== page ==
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Unimpressive Salaries Lead to High Turnover in Public Defender’s Office
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Increasing attorney salaries may keep more attorneys in the public defender's and district attorney's offices in Massachusetts.

Summary: Due to their low salaries, many attorneys leave government jobs after a short while, leading to increased training expenses for these offices.

According to the Boston Globe, the low salaries offered to attorneys in government offices lead to high rates of turnover in these departments.

  
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The Massachusetts Bar Association discovered that Massachusetts public defenders are paid the lowest salaries of all the fifty states after adjusting for cost of living. The $40,000 salaries are much less than what court reporters and probation officers pull in—those positions earn $77,496 per year and $66,238 per year, respectively.

In addition, freshly hired assistant district attorneys make $37,500 per year, which is lower than the salaries of courthouse custodians, who make $38,796 each year.

In 2013, the Miami-Dade public defender’s office allowed attorneys to withdraw from felony cases due to their heavy workloads.

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Because of the low salaries, many attorneys in these positions leave after just a few years on the job, which means new attorneys must be trained quite often, leading to major costs in government offices.



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In late December, a gubernatorial commission issued a compensation study that recommended increasing the minimum salary for public defenders and assistant district attorneys to $55,360. In addition, the commission recommends phasing in this increase by no later than three years from now.

In 2008, an Ohio prosecutor was livid that work was outsourced to private attorneys.

The study reads, “It’s beyond dispute that [this] work is important, there is a lot of it, and it requires competent, experienced criminal justice attorneys. Unfortunately, the salaries of prosecutors and public defenders have persistently failed to reflect these realities.” In addition, CNN reports that some attorneys have committed suicide after suffering decreased salaries or layoffs after the economic crisis.

The pay issue is a longstanding one for the state court systems, whose attorneys quickly burn out from major law school debt and high caseloads. Several stories have surfaced of public defenders and assistant district attorneys depending on their families for financial support.

Jack Cinquegrana, an attorney at Choate Hall & Stewart who serves on the commission and also chairs Massachusetts’ public defender agency, the Committee for Public Counsel Services, said, “It’s been going on forever. These are people doing substantial public service work and being extraordinarily underpaid for it.”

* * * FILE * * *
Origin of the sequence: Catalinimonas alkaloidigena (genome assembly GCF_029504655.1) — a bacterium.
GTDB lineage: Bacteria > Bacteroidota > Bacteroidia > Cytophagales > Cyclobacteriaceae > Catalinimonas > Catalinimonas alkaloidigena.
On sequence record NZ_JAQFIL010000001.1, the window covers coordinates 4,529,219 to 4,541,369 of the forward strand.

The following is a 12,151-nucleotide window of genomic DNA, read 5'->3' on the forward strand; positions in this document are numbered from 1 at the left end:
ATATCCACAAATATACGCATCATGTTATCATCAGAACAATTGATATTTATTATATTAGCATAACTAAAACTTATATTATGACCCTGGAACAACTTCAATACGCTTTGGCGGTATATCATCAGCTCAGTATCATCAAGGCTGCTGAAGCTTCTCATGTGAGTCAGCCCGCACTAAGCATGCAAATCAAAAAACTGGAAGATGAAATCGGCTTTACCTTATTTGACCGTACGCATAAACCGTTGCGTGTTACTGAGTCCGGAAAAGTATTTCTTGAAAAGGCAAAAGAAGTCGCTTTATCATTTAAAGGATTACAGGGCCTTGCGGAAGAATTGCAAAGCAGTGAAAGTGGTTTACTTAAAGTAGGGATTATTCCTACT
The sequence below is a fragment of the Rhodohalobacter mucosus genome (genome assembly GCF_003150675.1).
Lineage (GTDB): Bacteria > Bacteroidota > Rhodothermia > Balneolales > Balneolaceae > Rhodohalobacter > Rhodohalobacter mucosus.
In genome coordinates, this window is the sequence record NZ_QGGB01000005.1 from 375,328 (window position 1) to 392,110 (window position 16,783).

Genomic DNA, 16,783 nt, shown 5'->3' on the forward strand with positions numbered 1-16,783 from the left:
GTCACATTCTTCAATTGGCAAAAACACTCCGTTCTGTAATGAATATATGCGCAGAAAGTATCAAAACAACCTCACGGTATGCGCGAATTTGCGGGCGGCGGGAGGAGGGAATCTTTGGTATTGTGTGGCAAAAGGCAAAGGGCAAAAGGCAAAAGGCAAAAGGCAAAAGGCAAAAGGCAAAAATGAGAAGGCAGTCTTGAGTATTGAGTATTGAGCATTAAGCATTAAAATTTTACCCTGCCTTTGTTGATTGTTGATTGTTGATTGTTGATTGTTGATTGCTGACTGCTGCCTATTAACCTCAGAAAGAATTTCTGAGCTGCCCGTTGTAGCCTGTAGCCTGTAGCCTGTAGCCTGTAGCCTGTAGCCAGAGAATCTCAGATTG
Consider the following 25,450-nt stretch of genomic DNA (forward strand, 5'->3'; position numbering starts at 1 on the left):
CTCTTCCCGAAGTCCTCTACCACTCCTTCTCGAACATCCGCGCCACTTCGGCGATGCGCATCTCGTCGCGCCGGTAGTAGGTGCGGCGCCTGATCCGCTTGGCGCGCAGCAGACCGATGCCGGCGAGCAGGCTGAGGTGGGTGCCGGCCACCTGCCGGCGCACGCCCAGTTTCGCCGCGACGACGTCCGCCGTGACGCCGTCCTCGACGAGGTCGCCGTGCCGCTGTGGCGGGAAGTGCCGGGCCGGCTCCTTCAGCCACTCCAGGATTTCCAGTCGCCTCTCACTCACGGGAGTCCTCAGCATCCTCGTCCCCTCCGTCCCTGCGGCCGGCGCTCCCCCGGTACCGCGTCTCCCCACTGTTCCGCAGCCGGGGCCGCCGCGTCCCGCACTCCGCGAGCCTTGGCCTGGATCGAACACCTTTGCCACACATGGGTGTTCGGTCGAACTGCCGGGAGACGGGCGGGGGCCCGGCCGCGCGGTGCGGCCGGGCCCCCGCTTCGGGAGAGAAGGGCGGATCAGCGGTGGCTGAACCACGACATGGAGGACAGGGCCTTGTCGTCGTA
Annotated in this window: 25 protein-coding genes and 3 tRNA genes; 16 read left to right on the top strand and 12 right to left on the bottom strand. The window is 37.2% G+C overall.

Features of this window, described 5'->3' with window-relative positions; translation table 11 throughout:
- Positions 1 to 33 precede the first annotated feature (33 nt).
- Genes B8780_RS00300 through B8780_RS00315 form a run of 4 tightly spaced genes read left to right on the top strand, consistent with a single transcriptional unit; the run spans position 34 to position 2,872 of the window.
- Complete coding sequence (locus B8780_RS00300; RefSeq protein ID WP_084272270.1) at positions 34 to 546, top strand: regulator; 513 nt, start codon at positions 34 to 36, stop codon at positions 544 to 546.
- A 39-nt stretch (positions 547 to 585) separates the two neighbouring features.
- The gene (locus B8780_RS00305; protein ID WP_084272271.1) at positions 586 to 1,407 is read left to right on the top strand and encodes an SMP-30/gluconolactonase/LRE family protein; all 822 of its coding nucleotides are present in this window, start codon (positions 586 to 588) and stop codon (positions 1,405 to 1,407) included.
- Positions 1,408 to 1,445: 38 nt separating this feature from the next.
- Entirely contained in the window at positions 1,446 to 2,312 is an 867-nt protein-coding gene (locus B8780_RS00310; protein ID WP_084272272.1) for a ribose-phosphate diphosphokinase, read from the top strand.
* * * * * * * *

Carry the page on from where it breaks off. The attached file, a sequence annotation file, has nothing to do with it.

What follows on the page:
Law school debt is hard to pay off with low starting salaries.

In 2011, government attorneys were further burdened by a legislative mandate that required the agency to increase its in-house cases by 25 percent of its total caseload. The agency hires private attorneys and pays them hourly to handle most of the 275,000 cases. Governor Deval Patrick argued that in theory, handling more cases in-house with salaried attorneys would be a most cost efficient way of working.

However, Cinquegrana said that the reality was that the move “…resulted in CPCS having to hire more lawyers, and we have this waterfall where young lawyers come in, get trained, and they then leave us. So we can never staff up sufficiently to handle the caseload we’re asked to handle.”

Cinquegrana explained that if salaries were increased, the retention rate likely would increase as well, growing the number of experienced attorneys on staff. He said, “We’re not spending our money wisely by underpaying our lawyers, who we expect to carry significant caseloads, only to lose them and have to start over. As soon as we get people with sufficient experience, we lose them. It’s not an efficient way to use our money.”

The study clearly implies a sense of urgency with the issue, saying that it “requires immediate attention.” Commission members are hopeful that their study will be a factor in state budget discussions, although a $750 million budget deficit waits for the new governor, Charlie Baker.

The agency’s chief counsel, Anthony Benedetti, said, “Without a doubt, we’re mindful of the fiscal reality. But even in good times, policy makers have the challenging task of making decisions on how to spend limited tax dollars. So we’re hopeful that with this report, on top of the MBA report, there will be some positive movement on this critical issue.”

Tim Buckley, a spokesman for Baker, said, “This issue is obviously important to the [governor] and he looks forward to learning more.”

Source: Boston Globe

Photo credit: independent.ie



 

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